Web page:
Friday, March 16
The Fallen Idol may not be quite as well known as director Carol Reed's postwar masterpiece, The Third Man, but it has an even stronger emotional pull. The Graham Greene screenplay dramatizes — with heartbreaking authenticity — the confusion of a little boy who believes his beloved butler (the great Ralph Richardson) has committed murder. A 35mm nitrate print courtesy of the George Eastman Museum presages the upcoming annual edition of Nitrate Picture Show in May. If you've never experienced the magic of cellulose nitrate, prized among movie buffs for its lustrous, high-contrast image, this would make a splendid introduction. Egyptian Theatre, 6712 Hollywood Blvd., Hollywood; Fri., March 16, 7:30 p.m.; $15. (323) 466-3456, americancinemathequecalendar.com.
Before Spielberg turned it into a post-9/11 allegory, H.G. Wells' The War of the Worlds had its most famous screen analogue in the 1953 version produced by George Pal. Shot in Technicolor and featuring Oscar-winning special effects, the film is a classy, A-list space invasion thriller that cleverly exploits Cold War anxieties. Laemmle's Ahrya will screen The War of the Worlds to open its Anniversary Classics Sci-Fi Weekend, with co-star Ann Robinson set to appear in person. Laemmle Ahrya Fine Arts Theatre, 8556 Wilshire Blvd., Beverly Hills; Fri., March 16, 7:30 p.m.; $13. (310) 478-3836, laemmle.com.
Saturday, March 17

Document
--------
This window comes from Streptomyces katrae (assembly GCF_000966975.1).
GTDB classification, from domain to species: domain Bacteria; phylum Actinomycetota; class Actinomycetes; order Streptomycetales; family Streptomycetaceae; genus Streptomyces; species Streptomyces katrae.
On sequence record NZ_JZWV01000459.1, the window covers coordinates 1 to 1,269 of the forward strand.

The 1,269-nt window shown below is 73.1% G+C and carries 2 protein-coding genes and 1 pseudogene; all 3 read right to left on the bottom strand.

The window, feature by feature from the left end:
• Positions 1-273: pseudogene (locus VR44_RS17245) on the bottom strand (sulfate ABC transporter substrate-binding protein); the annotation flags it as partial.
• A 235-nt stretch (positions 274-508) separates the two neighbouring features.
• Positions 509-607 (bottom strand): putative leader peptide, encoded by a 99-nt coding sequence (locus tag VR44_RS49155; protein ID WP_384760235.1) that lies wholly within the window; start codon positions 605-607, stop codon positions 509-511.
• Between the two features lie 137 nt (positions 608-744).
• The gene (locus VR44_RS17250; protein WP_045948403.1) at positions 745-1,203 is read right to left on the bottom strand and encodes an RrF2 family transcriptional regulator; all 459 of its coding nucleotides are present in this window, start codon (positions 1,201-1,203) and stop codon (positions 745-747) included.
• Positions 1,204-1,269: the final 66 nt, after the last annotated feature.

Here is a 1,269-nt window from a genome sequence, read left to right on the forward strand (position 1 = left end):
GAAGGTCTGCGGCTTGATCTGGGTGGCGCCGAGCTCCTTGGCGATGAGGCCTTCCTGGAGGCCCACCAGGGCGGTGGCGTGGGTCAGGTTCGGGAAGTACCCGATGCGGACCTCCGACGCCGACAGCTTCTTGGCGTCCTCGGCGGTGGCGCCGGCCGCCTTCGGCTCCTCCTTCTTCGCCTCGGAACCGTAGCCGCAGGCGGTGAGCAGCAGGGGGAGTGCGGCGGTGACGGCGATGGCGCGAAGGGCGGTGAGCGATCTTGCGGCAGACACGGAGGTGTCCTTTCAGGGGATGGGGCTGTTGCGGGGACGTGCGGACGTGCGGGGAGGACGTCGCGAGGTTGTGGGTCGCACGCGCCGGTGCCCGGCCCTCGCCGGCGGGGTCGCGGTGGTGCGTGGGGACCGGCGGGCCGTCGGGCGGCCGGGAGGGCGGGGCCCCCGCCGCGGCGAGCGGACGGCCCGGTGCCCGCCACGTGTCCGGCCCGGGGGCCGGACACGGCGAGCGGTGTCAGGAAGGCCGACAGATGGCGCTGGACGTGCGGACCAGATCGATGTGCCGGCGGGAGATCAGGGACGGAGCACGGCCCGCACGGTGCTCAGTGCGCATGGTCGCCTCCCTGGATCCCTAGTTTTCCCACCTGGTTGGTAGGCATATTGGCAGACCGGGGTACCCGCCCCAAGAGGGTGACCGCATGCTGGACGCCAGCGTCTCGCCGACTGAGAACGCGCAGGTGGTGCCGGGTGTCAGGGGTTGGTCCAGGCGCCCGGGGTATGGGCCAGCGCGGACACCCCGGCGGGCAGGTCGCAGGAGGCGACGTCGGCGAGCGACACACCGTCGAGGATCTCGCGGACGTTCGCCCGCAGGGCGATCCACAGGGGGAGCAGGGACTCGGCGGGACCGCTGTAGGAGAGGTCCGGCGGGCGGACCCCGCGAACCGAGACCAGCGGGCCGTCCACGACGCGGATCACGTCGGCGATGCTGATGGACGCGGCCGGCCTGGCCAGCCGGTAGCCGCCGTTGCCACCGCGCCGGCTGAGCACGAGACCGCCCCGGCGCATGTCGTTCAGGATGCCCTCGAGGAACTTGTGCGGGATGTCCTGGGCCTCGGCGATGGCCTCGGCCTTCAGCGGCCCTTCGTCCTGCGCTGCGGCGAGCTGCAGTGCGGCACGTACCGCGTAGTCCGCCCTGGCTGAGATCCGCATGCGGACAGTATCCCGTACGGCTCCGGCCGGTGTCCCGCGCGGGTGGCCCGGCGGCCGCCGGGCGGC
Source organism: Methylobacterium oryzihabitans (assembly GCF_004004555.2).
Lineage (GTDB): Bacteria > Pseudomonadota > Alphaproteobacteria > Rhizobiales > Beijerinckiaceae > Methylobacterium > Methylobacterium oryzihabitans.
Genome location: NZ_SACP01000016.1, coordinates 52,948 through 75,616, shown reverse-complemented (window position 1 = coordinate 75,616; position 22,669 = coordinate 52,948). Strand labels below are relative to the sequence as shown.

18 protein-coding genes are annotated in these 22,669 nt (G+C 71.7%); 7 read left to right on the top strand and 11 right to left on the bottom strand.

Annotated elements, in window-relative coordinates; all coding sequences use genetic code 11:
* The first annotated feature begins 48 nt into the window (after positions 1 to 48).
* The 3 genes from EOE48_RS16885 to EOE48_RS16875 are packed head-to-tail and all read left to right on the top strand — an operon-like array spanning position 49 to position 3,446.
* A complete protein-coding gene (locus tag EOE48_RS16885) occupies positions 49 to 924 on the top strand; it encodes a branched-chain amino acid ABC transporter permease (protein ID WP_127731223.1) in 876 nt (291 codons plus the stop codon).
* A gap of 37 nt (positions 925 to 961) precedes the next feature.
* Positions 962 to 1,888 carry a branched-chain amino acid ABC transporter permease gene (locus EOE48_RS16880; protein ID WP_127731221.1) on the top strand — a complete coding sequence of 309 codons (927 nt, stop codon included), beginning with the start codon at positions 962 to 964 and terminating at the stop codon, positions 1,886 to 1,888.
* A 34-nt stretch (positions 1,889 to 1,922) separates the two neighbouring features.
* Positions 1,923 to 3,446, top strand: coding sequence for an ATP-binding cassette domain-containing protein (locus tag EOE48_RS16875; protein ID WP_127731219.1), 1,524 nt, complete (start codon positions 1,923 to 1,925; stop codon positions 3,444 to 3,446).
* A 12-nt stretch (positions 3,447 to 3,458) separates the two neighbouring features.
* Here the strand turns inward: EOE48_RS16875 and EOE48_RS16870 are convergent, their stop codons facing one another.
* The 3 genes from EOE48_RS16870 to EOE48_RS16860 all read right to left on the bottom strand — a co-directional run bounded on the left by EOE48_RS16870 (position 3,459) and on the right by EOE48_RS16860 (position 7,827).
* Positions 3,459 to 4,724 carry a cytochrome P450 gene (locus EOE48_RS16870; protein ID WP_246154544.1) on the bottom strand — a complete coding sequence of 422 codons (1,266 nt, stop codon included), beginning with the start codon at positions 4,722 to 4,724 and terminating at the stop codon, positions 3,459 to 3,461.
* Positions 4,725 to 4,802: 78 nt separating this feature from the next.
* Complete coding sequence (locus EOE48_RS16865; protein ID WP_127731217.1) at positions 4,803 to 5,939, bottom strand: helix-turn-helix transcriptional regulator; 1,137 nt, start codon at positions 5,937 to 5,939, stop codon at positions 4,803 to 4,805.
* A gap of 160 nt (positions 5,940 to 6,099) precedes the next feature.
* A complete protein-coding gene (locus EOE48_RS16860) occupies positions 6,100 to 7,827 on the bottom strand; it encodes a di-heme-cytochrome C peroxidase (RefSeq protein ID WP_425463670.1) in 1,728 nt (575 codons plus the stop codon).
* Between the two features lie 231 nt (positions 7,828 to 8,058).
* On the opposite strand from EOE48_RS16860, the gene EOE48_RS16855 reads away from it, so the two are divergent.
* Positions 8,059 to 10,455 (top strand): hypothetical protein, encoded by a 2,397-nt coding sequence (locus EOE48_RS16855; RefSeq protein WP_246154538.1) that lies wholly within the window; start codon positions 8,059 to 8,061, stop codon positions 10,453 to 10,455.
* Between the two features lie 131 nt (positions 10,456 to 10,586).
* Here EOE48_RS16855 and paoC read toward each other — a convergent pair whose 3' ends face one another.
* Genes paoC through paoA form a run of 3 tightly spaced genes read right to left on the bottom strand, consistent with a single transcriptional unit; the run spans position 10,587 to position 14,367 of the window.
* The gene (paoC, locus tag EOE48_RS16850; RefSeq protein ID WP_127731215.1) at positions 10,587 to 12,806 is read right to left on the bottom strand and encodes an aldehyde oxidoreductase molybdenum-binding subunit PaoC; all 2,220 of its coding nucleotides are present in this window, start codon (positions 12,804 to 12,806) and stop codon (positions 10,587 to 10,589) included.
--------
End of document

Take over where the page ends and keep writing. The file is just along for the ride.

UCLA closes its epic Michael Curtiz retrospective with two of the legendary studio director's WWII-era pictures. Yankee Doodle Dandy is a brisk salute to George M. Cohan, the American entertainer responsible for some of this country's most patriotic tunes. Ignited by James Cagney's Oscar-winning performance, the film is simply too good to be watched only on the Fourth of July. Edward G. Robinson's brooding performance as an unhinged freighter captain highlights The Sea Wolf, Curtiz's adaptation of Jack London's novel. UCLA will bring out a newly restored DCP to mark the occasion. Look for Alan K. Rode in the lobby signing copies of his book, Michael Curtiz: A Life in Film. UCLA's Billy Wilder Theater, 10899 Wilshire Blvd., Westwood; Sat., March 17, 7:30 p.m.; $10. (310) 206-8013, cinema.ucla.edu.
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Sunday, March 18
Possibly the best film ever made about nuns on the verge of a nervous breakdown — and there are some real contenders — Black Narcissus is regularly cited as one of the most gorgeous of all color films. Directed by The Archers (Michael Powell and Emeric Pressburger), this heated drama set high in the Himalayas is a favorite of Martin Scorsese's and one of the most erotic films made in England at the time. The American Cinematheque has partnered with AMPAS to bring a 35mm nitrate print to the Egyptian so that audiences can enjoy Jack Cardiff's Oscar-winning cinematography the way it was originally shown. Egyptian Theatre, 6712 Hollywood Blvd., Hollywood; Sun., March 18, 7:30 p.m.; $15. (323) 466-3456, americancinemathequecalendar.com.
Tuesday, March 20
LACMA continues its tribute to centenarian movie star Marsha Hunt with a screening of Pride and Prejudice. In this respectable 1940 Jane Austen adaptation, Hunt plays Mary (the plainest and most sensible of the Bennet sisters) and radiates her trademark warmth and kindness. Laurence Olivier and Greer Garson star; Aldous Huxley worked on the screenplay. LACMA, 5905 Wilshire Blvd., Mid-Wilshire; Tue., March 20, 1 p.m.; $4. (323) 857-6000, lacma.org. —Nathaniel Bell